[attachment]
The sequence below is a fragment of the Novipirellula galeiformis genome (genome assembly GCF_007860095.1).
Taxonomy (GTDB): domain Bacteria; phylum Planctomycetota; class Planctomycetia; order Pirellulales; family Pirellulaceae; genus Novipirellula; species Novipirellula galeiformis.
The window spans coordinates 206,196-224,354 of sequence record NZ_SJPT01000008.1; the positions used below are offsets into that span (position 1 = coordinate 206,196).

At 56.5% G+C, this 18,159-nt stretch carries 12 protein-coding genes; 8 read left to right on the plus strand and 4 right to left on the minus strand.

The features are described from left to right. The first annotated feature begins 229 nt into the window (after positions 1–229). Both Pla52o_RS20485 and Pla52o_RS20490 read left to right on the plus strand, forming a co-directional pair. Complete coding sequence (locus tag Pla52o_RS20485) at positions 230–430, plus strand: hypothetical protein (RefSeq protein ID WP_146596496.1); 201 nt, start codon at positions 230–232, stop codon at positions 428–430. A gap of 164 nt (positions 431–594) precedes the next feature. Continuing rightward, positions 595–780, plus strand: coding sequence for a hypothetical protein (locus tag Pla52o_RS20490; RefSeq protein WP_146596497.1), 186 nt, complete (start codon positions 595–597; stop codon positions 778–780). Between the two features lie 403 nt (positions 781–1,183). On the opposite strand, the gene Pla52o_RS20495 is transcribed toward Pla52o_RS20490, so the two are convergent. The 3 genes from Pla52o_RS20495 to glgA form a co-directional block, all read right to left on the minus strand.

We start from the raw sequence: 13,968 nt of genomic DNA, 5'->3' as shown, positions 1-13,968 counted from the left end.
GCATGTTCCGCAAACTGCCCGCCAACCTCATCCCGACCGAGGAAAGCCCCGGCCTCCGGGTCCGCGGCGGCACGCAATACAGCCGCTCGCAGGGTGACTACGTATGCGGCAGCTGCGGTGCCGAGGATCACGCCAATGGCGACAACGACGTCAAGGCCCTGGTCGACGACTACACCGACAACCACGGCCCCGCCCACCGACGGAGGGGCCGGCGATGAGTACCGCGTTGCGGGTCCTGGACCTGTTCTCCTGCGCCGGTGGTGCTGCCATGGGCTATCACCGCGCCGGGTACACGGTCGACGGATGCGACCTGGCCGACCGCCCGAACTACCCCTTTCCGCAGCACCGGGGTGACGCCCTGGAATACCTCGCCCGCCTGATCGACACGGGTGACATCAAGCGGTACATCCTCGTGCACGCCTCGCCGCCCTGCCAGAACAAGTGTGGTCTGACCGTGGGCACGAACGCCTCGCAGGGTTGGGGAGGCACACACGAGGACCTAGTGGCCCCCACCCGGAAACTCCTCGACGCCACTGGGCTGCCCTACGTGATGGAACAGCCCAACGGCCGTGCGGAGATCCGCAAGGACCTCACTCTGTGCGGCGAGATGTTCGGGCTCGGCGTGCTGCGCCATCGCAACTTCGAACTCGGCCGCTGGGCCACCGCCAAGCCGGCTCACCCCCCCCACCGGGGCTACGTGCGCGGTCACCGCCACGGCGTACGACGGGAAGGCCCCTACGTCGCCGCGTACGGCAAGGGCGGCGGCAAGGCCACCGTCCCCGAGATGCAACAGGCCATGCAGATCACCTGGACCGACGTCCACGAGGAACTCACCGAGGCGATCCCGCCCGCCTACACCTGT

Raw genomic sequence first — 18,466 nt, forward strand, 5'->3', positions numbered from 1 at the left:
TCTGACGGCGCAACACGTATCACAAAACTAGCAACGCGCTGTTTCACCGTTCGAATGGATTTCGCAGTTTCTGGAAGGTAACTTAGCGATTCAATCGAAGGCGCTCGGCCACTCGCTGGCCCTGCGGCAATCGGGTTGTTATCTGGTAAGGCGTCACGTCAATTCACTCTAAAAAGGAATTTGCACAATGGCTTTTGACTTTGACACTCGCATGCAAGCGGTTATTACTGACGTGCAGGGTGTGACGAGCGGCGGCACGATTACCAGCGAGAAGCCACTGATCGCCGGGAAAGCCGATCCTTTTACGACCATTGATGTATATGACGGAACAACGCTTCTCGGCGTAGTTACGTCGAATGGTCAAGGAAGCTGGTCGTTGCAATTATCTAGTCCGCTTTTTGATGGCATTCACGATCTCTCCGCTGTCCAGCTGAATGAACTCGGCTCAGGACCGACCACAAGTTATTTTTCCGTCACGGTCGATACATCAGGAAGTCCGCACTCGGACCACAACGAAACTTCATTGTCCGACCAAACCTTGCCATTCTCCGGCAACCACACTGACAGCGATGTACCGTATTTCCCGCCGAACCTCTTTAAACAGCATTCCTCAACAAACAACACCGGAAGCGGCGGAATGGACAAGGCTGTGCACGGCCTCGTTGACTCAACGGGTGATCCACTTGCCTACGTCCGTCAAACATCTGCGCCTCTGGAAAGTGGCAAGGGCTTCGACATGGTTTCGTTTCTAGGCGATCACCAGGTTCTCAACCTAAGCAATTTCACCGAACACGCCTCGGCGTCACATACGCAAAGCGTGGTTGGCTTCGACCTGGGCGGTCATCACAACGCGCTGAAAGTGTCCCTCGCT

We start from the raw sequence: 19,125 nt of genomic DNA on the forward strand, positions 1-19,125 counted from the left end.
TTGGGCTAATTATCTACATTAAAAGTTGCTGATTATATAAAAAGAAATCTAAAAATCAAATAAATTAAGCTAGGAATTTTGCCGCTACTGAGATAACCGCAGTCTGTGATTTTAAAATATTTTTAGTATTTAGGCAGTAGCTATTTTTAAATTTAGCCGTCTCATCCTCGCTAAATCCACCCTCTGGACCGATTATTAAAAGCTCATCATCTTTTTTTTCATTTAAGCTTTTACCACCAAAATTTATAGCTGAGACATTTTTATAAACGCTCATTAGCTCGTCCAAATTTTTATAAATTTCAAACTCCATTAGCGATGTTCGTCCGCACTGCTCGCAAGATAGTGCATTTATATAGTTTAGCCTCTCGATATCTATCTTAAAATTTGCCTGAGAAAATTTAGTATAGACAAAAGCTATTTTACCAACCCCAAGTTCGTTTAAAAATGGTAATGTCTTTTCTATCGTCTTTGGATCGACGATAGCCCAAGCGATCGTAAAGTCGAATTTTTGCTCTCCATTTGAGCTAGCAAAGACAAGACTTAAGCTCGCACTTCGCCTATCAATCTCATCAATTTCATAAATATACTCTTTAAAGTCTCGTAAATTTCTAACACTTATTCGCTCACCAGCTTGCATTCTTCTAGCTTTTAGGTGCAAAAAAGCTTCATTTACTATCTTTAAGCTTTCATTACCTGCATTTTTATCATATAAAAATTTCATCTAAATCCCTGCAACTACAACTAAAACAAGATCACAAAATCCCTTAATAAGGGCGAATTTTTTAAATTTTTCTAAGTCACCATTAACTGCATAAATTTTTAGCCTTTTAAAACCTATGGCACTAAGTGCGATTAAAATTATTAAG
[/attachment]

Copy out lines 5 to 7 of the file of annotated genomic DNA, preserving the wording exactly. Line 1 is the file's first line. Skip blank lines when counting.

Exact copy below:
The features are described from left to right. The first annotated feature begins 229 nt into the window (after positions 1–229). Both Pla52o_RS20485 and Pla52o_RS20490 read left to right on the plus strand, forming a co-directional pair. Complete coding sequence (locus tag Pla52o_RS20485) at positions 230–430, plus strand: hypothetical protein (RefSeq protein ID WP_146596496.1); 201 nt, start codon at positions 230–232, stop codon at positions 428–430. A gap of 164 nt (positions 431–594) precedes the next feature. Continuing rightward, positions 595–780, plus strand: coding sequence for a hypothetical protein (locus tag Pla52o_RS20490; RefSeq protein WP_146596497.1), 186 nt, complete (start codon positions 595–597; stop codon positions 778–780). Between the two features lie 403 nt (positions 781–1,183). On the opposite strand, the gene Pla52o_RS20495 is transcribed toward Pla52o_RS20490, so the two are convergent. The 3 genes from Pla52o_RS20495 to glgA form a co-directional block, all read right to left on the minus strand.

We start from the raw sequence: 13,968 nt of genomic DNA, 5'->3' as shown, positions 1-13,968 counted from the left end.
GCATGTTCCGCAAACTGCCCGCCAACCTCATCCCGACCGAGGAAAGCCCCGGCCTCCGGGTCCGCGGCGGCACGCAATACAGCCGCTCGCAGGGTGACTACGTATGCGGCAGCTGCGGTGCCGAGGATCACGCCAATGGCGACAACGACGTCAAGGCCCTGGTCGACGACTACACCGACAACCACGGCCCCGCCCACCGACGGAGGGGCCGGCGATGAGTACCGCGTTGCGGGTCCTGGACCTGTTCTCCTGCGCCGGTGGTGCTGCCATGGGCTATCACCGCGCCGGGTACACGGTCGACGGATGCGACCTGGCCGACCGCCCGAACTACCCCTTTCCGCAGCACCGGGGTGACGCCCTGGAATACCTCGCCCGCCTGATCGACACGGGTGACATCAAGCGGTACATCCTCGTGCACGCCTCGCCGCCCTGCCAGAACAAGTGTGGTCTGACCGTGGGCACGAACGCCTCGCAGGGTTGGGGAGGCACACACGAGGACCTAGTGGCCCCCACCCGGAAACTCCTCGACGCCACTGGGCTGCCCTACGTGATGGAACAGCCCAACGGCCGTGCGGAGATCCGCAAGGACCTCACTCTGTGCGGCGAGATGTTCGGGCTCGGCGTGCTGCGCCATCGCAACTTCGAACTCGGCCGCTGGGCCACCGCCAAGCCGGCTCACCCCCCCCACCGGGGCTACGTGCGCGGTCACCGCCACGGCGTACGACGGGAAGGCCCCTACGTCGCCGCGTACGGCAAGGGCGGCGGCAAGGCCACCGTCCCCGAGATGCAACAGGCCATGCAGATCACCTGGACCGACGTCCACGAGGAACTCACCGAGGCGATCCCGCCCGCCTACACCTGT